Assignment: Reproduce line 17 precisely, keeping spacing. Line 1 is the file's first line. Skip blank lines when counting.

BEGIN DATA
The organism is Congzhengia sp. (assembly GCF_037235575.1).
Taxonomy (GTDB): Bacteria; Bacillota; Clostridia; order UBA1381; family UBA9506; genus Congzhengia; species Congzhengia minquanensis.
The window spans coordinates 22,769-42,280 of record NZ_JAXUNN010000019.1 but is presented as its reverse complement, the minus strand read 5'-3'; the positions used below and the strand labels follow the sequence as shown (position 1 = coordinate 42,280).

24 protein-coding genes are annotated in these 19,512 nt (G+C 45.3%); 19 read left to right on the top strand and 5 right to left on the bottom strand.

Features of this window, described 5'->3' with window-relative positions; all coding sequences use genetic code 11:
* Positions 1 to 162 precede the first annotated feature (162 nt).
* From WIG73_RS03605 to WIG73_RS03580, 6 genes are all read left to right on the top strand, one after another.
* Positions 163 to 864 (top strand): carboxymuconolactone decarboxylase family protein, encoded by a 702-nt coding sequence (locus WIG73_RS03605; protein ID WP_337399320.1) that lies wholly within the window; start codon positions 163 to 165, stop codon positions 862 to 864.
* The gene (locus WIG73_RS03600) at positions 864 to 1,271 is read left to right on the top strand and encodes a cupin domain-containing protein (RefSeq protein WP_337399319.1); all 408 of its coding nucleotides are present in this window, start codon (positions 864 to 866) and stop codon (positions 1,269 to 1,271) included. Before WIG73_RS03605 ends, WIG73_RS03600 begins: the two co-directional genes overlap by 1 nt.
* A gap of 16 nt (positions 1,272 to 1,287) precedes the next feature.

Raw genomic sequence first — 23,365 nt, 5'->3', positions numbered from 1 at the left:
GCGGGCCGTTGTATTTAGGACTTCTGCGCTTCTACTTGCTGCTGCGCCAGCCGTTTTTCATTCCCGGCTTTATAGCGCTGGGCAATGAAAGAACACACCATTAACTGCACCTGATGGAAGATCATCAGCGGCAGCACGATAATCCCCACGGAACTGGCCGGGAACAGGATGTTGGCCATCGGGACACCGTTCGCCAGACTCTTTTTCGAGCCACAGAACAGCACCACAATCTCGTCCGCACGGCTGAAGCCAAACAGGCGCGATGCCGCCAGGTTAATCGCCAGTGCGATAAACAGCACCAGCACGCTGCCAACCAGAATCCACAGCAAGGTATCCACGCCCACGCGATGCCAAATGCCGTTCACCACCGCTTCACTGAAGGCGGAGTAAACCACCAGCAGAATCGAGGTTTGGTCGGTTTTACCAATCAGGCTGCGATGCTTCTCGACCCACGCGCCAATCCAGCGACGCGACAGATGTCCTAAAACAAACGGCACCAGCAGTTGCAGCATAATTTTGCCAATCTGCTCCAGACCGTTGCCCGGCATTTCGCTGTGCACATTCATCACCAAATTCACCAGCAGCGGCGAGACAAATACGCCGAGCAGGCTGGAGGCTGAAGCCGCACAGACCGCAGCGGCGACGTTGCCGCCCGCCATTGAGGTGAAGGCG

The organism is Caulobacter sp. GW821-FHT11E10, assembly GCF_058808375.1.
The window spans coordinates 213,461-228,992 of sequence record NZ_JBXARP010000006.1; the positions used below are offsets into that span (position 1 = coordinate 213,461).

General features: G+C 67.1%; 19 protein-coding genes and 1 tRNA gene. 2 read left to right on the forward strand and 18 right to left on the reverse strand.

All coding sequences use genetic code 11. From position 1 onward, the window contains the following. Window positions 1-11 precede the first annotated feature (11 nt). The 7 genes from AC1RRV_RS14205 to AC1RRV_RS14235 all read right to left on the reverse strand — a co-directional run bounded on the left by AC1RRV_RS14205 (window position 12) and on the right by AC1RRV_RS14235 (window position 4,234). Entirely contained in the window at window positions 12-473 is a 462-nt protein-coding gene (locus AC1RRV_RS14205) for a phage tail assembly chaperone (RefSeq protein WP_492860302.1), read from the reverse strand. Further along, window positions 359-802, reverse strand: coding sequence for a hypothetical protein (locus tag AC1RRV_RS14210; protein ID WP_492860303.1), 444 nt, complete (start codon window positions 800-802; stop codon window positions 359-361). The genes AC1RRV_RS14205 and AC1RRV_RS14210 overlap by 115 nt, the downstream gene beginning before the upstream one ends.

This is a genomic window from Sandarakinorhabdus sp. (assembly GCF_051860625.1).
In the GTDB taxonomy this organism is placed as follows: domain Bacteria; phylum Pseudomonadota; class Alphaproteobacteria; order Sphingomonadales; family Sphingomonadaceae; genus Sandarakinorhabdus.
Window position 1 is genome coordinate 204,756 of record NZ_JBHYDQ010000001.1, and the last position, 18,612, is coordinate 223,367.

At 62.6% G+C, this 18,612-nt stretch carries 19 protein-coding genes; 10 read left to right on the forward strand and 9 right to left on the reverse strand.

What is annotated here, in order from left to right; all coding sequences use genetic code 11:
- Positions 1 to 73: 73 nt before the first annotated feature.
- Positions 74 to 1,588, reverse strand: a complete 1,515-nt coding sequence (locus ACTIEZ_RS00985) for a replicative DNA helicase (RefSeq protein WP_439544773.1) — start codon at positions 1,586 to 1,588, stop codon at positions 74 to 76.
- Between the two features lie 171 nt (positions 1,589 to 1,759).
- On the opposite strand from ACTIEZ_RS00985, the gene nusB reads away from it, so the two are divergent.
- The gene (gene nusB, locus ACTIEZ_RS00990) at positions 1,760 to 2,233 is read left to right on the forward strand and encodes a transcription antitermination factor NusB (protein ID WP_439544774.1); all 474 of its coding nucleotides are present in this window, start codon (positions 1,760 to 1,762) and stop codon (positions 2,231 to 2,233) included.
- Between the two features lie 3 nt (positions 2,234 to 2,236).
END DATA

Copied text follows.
This is a genomic window from Sandarakinorhabdus sp. (assembly GCF_051860625.1).